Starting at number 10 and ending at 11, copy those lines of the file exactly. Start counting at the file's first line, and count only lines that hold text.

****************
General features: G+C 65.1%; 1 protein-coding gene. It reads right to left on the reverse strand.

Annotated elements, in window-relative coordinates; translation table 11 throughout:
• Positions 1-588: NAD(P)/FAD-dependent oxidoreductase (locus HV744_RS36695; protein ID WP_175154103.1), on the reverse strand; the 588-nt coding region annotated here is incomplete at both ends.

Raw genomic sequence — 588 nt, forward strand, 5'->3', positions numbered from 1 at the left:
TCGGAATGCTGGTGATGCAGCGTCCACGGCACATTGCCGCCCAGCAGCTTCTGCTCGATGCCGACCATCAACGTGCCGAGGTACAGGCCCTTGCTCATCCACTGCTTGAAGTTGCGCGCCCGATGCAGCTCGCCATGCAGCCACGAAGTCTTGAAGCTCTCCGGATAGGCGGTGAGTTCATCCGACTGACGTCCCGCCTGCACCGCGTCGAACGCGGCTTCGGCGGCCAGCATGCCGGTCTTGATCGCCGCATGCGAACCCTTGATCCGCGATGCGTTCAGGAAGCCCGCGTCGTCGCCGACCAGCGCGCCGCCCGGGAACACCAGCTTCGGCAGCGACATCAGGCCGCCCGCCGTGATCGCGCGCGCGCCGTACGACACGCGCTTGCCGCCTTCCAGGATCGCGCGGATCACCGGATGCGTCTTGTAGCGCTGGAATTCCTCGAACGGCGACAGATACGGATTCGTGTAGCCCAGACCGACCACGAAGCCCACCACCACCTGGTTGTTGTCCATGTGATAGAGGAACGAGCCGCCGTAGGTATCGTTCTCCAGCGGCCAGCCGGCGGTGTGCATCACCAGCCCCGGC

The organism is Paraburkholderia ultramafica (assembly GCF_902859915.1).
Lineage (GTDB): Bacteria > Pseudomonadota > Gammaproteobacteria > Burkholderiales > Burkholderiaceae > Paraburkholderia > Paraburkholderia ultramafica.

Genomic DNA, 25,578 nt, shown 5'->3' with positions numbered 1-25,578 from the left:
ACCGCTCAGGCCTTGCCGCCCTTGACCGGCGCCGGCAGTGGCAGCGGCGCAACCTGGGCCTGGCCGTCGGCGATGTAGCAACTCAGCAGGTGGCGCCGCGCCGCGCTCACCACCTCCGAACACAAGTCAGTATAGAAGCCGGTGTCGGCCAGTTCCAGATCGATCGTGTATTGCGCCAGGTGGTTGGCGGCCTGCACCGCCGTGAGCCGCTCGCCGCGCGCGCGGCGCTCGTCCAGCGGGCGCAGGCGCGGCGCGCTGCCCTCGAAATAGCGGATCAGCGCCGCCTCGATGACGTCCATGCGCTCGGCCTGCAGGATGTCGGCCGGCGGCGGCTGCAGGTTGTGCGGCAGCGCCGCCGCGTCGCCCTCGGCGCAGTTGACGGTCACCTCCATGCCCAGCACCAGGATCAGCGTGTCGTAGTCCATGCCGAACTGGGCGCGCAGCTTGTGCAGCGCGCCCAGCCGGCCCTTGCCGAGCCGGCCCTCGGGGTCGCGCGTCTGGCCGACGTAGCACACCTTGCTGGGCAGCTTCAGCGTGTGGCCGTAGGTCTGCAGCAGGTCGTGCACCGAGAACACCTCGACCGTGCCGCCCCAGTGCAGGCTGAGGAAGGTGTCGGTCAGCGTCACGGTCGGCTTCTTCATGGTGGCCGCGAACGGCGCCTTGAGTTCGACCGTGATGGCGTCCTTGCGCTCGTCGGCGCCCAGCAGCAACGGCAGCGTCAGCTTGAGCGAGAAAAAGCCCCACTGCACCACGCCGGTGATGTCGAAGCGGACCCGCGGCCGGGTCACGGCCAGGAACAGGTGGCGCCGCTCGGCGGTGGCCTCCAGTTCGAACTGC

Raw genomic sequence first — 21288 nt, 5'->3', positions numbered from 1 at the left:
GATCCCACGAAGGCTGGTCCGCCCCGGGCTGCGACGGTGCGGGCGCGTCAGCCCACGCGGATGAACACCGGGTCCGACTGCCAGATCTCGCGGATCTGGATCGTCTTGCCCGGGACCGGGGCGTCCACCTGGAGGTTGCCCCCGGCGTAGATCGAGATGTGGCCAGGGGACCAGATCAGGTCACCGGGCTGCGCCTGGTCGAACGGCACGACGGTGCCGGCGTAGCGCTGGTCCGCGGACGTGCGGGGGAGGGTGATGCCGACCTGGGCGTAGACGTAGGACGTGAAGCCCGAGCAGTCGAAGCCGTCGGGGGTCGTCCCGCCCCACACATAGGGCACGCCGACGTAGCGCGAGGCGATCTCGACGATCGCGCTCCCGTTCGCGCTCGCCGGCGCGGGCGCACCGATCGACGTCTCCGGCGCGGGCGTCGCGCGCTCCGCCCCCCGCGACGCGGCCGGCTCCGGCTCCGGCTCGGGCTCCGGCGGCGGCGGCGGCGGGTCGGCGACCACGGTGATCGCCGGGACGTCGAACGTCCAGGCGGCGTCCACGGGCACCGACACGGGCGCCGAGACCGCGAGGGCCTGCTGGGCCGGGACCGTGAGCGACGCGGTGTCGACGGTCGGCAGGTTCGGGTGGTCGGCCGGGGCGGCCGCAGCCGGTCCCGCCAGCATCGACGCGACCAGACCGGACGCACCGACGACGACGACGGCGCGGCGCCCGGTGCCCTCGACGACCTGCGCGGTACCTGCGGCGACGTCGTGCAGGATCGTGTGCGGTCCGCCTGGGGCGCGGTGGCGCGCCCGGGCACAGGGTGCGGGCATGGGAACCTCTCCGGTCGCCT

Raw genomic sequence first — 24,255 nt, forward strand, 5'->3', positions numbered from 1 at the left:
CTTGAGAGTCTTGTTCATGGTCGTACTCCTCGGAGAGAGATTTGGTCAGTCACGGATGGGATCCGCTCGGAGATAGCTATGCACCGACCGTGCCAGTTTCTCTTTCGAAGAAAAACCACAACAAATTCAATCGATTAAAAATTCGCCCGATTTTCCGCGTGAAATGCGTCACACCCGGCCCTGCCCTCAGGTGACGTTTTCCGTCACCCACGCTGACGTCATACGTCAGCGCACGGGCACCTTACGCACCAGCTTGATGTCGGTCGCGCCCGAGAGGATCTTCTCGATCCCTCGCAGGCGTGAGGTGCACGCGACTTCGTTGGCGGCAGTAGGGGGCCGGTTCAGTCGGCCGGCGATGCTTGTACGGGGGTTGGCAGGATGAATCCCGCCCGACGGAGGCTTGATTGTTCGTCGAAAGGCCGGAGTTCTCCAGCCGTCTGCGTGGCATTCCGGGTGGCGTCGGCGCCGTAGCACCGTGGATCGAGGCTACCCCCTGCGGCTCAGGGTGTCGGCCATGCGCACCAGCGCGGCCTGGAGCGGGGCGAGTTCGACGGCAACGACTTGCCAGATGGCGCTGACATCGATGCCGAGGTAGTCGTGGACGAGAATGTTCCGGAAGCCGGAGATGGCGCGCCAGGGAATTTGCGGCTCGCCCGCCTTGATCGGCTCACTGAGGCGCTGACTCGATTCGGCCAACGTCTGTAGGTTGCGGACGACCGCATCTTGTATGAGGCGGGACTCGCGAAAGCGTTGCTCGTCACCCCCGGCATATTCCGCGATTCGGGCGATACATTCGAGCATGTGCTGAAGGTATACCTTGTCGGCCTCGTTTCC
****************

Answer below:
Raw genomic sequence first — 21288 nt, 5'->3', positions numbered from 1 at the left:
GATCCCACGAAGGCTGGTCCGCCCCGGGCTGCGACGGTGCGGGCGCGTCAGCCCACGCGGATGAACACCGGGTCCGACTGCCAGATCTCGCGGATCTGGATCGTCTTGCCCGGGACCGGGGCGTCCACCTGGAGGTTGCCCCCGGCGTAGATCGAGATGTGGCCAGGGGACCAGATCAGGTCACCGGGCTGCGCCTGGTCGAACGGCACGACGGTGCCGGCGTAGCGCTGGTCCGCGGACGTGCGGGGGAGGGTGATGCCGACCTGGGCGTAGACGTAGGACGTGAAGCCCGAGCAGTCGAAGCCGTCGGGGGTCGTCCCGCCCCACACATAGGGCACGCCGACGTAGCGCGAGGCGATCTCGACGATCGCGCTCCCGTTCGCGCTCGCCGGCGCGGGCGCACCGATCGACGTCTCCGGCGCGGGCGTCGCGCGCTCCGCCCCCCGCGACGCGGCCGGCTCCGGCTCCGGCTCGGGCTCCGGCGGCGGCGGCGGCGGGTCGGCGACCACGGTGATCGCCGGGACGTCGAACGTCCAGGCGGCGTCCACGGGCACCGACACGGGCGCCGAGACCGCGAGGGCCTGCTGGGCCGGGACCGTGAGCGACGCGGTGTCGACGGTCGGCAGGTTCGGGTGGTCGGCCGGGGCGGCCGCAGCCGGTCCCGCCAGCATCGACGCGACCAGACCGGACGCACCGACGACGACGACGGCGCGGCGCCCGGTGCCCTCGACGACCTGCGCGGTACCTGCGGCGACGTCGTGCAGGATCGTGTGCGGTCCGCCTGGGGCGCGGTGGCGCGCCCGGGCACAGGGTGCGGGCATGGGAACCTCTCCGGTCGCCT